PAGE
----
Another way (in addition to how a particular month compares with the average figure for that month over the nine years) to assess the ups and downs of the statistics is to compare how a particular month performed against that same month the previous year. Obviously, as I don’t have any statistics for 2001, I can’t compare 2002 months against anything earlier, but for later years the results are quite interesting indeed – especially when you apply the same “particularly good/bad” additional measure as I did in the graph above. The results are shown below: What becomes clear in the above table – more so that earlier tables – is the timing of the fall in patronage in late 2004 and early 2005, and then the timing of the recovery, firstly in 2008 and then again pushing forwards in 2010 yet again.
In fact, one of the most interesting things about all this analysis is what appears to be the immense impact of the May 2005 bus stike. During that strike action, Stagecoach buses were off the road for around six days – plus there were further strikes before that big one (and maybe afterwards, I can’t remember). Interestingly, by contrast the October 2009 bus lockout did not have anywhere near the adverse effect on patronage in the long term – perhaps because people switched to catching the train for a few days rather than going back to driving? While it seems PT patronage in general was declining before May 2005, the biggest falls (August 2005 bus patronage was a massive 1.2 million less than August 2003) appear to happen in the few months immediately following the bus strike in 2005.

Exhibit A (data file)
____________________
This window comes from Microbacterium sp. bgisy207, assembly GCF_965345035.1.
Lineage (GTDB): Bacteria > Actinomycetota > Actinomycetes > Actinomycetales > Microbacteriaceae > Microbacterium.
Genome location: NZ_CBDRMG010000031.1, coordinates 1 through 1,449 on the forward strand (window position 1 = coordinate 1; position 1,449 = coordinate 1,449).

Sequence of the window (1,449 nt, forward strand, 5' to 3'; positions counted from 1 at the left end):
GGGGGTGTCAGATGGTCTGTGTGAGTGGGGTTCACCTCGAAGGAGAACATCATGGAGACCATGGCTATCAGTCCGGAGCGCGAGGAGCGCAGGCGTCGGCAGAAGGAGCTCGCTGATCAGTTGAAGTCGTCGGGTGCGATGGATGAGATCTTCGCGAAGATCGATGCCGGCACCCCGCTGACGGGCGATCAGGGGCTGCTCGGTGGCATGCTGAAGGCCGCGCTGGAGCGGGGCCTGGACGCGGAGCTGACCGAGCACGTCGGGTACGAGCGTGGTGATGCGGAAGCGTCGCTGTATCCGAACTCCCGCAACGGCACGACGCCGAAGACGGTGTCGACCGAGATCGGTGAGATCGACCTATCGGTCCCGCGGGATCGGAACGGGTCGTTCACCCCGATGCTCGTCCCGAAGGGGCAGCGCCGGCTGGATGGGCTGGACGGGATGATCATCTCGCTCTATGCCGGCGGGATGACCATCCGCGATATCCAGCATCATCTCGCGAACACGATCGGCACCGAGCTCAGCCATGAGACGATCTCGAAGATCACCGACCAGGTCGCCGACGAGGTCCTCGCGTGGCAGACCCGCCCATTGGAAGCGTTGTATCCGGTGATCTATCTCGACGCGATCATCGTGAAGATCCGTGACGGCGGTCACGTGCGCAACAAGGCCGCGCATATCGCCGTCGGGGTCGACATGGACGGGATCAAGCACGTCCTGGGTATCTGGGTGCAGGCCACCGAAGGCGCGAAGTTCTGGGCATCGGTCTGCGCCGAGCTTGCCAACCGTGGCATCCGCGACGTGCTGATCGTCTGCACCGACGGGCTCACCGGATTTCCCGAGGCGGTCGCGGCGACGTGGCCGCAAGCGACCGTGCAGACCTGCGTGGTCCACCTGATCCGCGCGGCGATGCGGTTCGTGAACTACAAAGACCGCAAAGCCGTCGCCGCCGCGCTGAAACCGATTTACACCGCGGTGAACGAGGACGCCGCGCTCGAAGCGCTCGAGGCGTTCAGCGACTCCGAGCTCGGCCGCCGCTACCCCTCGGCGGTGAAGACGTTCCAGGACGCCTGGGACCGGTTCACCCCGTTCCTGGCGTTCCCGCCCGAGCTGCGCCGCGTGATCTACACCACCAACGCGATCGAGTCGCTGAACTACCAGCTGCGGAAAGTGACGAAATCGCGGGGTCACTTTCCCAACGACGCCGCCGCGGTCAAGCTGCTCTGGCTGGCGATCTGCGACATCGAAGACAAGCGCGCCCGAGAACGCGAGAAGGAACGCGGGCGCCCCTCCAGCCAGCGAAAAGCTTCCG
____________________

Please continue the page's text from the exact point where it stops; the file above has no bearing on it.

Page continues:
Looking a bit more longer term, across the whole of the nine years the data tracks, there are some interesting statistics when you put it all together: Unfortunately it’s a bit difficult to separate out the rail and ferry data, so I’ve had to lump them both together. What immediately stands out is how Auckland’s public transport system has diversified over the last nine years – back in 2002 almost 88% of PT trips were on the bus, whereas in 2010 that figure had declined to just under 79%. As ferry patronage has been fairly stable, most of the change has come as a result of the massive increase in rail use. This is reflected in the 111% increase in ferry/train use between 2002 and 2010 (almost all of which appears to have been on the trains). This compares to only a 8.6% increase in bus patronage over the nine years.